It’s something no man would understand, simply because they never have and never will experience it. For some women, those three or five days of the month are purgatory, almost as bad as the pains of childbirth. Others face mild to heavy discomfort, neither of which is a walk in the park. Medication and painkillers are effective in bringing down the pain, but they do bring with them side effects too. A slight change in what you eat may hold the key to relieving discomfort for most women. So here’s a list (not exhaustive) of what to and what not to put on your plate in the days leading to and during those three days. Say yes to: Lots and lots of water and fruit juices free of sugar  Fresh, green, leafy vegetables  Light meals that do not fill your stomach  Frequent meals of small portions  Herbal teas with chamomile, red raspberry, blessed thistle, valerian, yarrow and raspberry leaf.  Fish and other food rich in Omega3 fatty acids  Mild exercise in any form  Plenty of res

Testosterone Spray for Increased Libido in Women - Study Reveals it's All in the Mind

The proof is now in the pudding. The female libido really must be complex. According to a new study, testosterone spray works as well as using nothing for the treatment of sexual dissatisfaction in premenopausal women. Testosterone seems to help women who are postmenopausal, but the effect before menopause has not been established. Susan Davis, MD, of Monash University in Victoria, Australia, studied the response of 261 women aged 35 to 46 who reported sexual dissatisfaction and had low testosterone levels. They all received either one of three different doses of testosterone sprayed on the abdomen, or a spray that contained nothing (placebo). All of the women reported an increase in sexual satisfaction. In an accompanying editorial regarding the outcome, Rosemary Basson, MD, of the University of British Columbia, suggests that hormone replacement with testosterone may not be the best choice of therapy for women who want to boost their sex drive. She suggests that doctors explore me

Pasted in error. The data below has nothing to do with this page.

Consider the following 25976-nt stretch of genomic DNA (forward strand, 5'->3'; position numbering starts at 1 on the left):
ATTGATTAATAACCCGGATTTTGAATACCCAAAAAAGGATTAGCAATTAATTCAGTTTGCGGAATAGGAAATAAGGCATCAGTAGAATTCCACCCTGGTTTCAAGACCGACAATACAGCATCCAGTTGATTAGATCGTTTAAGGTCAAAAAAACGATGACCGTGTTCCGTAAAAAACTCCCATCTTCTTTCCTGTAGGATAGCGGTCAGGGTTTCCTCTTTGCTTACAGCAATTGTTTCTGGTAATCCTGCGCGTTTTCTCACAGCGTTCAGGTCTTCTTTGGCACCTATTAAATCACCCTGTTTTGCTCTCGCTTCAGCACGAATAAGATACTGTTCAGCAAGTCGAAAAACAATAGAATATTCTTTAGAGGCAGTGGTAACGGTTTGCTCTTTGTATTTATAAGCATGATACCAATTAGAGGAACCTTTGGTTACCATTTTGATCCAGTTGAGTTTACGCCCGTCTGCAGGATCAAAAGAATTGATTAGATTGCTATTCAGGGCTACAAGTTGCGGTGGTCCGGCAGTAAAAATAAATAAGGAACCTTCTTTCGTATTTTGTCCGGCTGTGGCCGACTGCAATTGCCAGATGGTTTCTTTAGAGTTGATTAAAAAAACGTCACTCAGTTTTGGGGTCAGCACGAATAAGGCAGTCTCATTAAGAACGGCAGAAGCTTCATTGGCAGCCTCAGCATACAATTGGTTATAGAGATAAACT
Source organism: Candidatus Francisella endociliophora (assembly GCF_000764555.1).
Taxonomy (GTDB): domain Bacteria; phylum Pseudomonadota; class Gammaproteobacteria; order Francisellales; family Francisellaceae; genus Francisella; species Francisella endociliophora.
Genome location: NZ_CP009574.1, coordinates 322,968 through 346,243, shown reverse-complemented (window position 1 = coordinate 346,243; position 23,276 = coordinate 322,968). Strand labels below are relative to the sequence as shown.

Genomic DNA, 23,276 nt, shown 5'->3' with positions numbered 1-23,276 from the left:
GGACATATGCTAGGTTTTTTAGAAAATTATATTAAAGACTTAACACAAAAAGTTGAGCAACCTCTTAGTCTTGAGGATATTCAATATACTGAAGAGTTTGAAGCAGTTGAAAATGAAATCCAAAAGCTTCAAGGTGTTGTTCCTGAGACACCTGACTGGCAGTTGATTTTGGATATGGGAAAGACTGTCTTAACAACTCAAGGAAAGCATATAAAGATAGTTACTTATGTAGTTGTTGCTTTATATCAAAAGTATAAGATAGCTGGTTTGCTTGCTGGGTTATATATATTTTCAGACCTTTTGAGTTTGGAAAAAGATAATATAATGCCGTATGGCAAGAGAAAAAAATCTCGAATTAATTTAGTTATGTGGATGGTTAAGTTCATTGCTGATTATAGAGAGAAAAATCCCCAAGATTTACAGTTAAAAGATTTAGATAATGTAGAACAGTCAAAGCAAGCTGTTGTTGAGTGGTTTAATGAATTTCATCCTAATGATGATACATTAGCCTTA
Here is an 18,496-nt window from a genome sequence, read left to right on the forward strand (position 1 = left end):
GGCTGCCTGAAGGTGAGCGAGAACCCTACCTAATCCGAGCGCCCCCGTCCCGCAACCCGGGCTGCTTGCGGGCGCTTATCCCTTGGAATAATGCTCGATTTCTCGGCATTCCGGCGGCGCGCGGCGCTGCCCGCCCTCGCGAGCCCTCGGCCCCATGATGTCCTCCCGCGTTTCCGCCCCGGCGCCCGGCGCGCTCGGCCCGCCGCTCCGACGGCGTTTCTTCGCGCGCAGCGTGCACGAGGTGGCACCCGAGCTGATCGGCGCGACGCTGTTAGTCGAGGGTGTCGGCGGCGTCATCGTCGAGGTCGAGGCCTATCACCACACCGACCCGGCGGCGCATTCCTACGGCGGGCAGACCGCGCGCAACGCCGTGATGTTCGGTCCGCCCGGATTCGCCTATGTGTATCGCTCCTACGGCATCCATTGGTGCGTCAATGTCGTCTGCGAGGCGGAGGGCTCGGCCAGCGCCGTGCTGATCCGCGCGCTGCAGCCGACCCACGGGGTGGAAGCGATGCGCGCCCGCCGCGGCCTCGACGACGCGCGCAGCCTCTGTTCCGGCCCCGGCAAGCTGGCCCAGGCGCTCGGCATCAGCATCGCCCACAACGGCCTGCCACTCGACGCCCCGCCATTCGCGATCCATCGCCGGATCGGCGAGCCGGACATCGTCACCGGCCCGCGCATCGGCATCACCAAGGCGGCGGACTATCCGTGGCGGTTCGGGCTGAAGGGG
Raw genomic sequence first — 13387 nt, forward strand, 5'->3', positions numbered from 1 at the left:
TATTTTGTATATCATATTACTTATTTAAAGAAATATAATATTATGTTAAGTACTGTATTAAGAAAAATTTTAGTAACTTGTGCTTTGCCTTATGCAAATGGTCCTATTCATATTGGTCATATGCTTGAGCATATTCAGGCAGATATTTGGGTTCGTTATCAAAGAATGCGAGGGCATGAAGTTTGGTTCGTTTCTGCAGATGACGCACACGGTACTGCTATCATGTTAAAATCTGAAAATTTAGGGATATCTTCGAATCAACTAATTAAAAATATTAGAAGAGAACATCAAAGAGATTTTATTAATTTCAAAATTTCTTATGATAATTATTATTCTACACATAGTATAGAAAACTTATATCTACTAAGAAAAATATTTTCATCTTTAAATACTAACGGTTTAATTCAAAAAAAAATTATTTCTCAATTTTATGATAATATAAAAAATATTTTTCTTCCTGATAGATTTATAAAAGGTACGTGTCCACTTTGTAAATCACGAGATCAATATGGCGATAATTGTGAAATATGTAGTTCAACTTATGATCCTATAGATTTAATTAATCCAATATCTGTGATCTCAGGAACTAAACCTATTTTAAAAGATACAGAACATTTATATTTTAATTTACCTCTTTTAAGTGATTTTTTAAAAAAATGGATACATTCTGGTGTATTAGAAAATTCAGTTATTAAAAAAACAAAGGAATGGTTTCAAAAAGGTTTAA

Say No to Tylenol and Caffeine - Your Liver Will Thank You

Researchers at the University of Seattle in Washington have done a study to see what effect Tylenol and coffee have on the liver. The published results warn that the combination of Tylenol and Caffeine actually triples the amount of a toxic Tylenol by-product - N-acetyl-p-benzoquinoneimine (NAPQI). This is especially true for heavy caffeine drinkers. Toxins in the body are filtered by the liver, so this by-product poses a large burden on the liver. The liver works constantly to help the body maintain a state of balance - it is one of the body's filtering mechanisms. Many medications are broken down in the liver. You can imagine the increased burden if you have any pre-existing liver problems or are already taking other medications, so beware. The combination of alcohol and Tylenol (Acetomenophen) is a known toxic combination, for the same reasons as above - the Tylenol interacts with the alcohol, releasing the toxic enzyme and causing liver damage and possibly liver failure.